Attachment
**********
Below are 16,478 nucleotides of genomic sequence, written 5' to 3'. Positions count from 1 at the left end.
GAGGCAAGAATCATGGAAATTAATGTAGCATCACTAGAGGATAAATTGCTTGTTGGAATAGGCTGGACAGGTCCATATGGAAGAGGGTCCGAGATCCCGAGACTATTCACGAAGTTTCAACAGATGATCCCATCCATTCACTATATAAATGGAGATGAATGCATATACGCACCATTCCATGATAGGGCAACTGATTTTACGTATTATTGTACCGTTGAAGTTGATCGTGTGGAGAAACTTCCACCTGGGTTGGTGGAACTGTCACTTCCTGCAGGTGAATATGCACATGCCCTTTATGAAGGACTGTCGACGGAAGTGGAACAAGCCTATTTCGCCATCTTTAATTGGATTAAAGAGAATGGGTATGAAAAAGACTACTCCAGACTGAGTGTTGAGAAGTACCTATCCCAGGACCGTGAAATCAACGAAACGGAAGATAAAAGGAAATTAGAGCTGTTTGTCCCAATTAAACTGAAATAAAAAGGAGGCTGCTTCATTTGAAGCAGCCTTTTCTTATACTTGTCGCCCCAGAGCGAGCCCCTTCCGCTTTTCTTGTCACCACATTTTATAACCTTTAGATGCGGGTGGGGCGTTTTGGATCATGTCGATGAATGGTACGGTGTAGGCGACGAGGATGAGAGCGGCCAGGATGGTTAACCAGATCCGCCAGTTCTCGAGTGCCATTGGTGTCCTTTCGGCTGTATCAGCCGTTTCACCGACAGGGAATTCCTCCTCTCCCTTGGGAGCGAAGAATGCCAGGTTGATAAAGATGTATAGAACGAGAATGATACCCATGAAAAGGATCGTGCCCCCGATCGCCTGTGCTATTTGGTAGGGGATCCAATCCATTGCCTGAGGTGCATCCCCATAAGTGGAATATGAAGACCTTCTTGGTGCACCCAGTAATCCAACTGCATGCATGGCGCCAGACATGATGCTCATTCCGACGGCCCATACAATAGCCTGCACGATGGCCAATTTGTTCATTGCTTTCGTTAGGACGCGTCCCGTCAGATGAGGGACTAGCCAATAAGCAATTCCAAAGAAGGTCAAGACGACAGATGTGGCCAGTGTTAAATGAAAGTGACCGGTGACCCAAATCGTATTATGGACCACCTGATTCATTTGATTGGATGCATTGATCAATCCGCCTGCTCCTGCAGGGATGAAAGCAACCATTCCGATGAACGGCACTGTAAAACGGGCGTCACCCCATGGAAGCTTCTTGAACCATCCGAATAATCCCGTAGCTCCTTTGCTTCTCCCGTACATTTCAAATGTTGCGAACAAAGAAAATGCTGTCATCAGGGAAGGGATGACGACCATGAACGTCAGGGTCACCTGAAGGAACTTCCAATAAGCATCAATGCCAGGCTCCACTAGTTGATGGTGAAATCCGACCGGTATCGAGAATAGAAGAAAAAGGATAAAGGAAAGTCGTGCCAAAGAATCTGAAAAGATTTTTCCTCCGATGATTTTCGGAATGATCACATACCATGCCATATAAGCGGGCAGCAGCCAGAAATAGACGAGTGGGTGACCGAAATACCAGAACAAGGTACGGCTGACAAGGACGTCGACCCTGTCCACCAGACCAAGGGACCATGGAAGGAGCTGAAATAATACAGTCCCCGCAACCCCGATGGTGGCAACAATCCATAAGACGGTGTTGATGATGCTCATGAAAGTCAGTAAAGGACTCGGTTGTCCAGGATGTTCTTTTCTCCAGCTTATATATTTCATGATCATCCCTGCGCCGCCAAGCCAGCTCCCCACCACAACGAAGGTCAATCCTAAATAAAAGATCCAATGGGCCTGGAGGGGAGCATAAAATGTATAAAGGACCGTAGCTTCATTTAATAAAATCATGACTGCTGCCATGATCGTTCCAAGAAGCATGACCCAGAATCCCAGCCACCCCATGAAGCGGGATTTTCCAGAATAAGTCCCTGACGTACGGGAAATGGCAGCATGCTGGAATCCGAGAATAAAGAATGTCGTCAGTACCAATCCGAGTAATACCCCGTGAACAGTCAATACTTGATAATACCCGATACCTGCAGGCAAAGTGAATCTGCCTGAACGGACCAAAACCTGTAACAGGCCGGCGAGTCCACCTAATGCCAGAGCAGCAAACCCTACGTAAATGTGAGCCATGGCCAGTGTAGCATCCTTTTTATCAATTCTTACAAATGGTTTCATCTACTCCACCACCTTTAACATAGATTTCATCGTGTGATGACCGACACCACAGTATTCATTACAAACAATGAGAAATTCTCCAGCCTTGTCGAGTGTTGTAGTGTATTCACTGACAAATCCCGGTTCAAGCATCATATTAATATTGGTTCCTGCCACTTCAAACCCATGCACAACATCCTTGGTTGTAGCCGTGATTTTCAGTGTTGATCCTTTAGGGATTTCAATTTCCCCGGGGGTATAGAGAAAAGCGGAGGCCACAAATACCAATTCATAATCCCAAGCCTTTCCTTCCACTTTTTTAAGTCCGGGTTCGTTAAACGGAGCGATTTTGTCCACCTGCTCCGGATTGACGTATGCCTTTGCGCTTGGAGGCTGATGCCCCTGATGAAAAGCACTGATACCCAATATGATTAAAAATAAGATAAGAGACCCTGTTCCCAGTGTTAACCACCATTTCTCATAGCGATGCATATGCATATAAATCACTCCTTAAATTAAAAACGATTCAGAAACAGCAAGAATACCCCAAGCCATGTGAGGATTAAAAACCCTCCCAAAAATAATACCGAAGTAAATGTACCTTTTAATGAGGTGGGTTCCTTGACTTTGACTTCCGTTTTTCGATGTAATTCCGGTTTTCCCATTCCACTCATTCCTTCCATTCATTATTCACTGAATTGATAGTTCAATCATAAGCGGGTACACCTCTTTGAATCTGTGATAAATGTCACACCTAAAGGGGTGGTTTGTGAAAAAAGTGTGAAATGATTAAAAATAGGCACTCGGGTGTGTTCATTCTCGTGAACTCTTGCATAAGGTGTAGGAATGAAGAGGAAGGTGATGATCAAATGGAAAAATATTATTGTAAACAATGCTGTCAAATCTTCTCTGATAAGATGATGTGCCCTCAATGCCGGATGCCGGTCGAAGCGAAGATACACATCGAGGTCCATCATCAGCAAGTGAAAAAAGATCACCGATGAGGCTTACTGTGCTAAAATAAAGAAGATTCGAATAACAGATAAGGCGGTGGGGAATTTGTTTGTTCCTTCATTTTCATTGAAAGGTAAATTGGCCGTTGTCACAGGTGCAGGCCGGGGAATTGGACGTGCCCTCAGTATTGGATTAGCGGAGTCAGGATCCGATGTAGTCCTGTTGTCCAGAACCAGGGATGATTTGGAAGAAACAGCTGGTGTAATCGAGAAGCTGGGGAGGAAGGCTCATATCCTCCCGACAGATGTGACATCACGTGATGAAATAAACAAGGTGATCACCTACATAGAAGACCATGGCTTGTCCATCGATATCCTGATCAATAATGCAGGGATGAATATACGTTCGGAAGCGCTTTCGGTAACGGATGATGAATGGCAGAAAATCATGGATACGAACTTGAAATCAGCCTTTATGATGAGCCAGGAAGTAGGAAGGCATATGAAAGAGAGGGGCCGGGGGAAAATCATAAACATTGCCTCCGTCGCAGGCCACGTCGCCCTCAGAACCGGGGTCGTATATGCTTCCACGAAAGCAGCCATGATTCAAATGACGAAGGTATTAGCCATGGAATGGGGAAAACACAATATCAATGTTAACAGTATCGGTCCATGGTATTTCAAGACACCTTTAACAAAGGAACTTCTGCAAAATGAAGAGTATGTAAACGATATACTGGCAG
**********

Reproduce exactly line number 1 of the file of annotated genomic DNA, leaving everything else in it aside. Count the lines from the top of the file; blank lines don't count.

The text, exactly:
Below are 16,478 nucleotides of genomic sequence, written 5' to 3'. Positions count from 1 at the left end.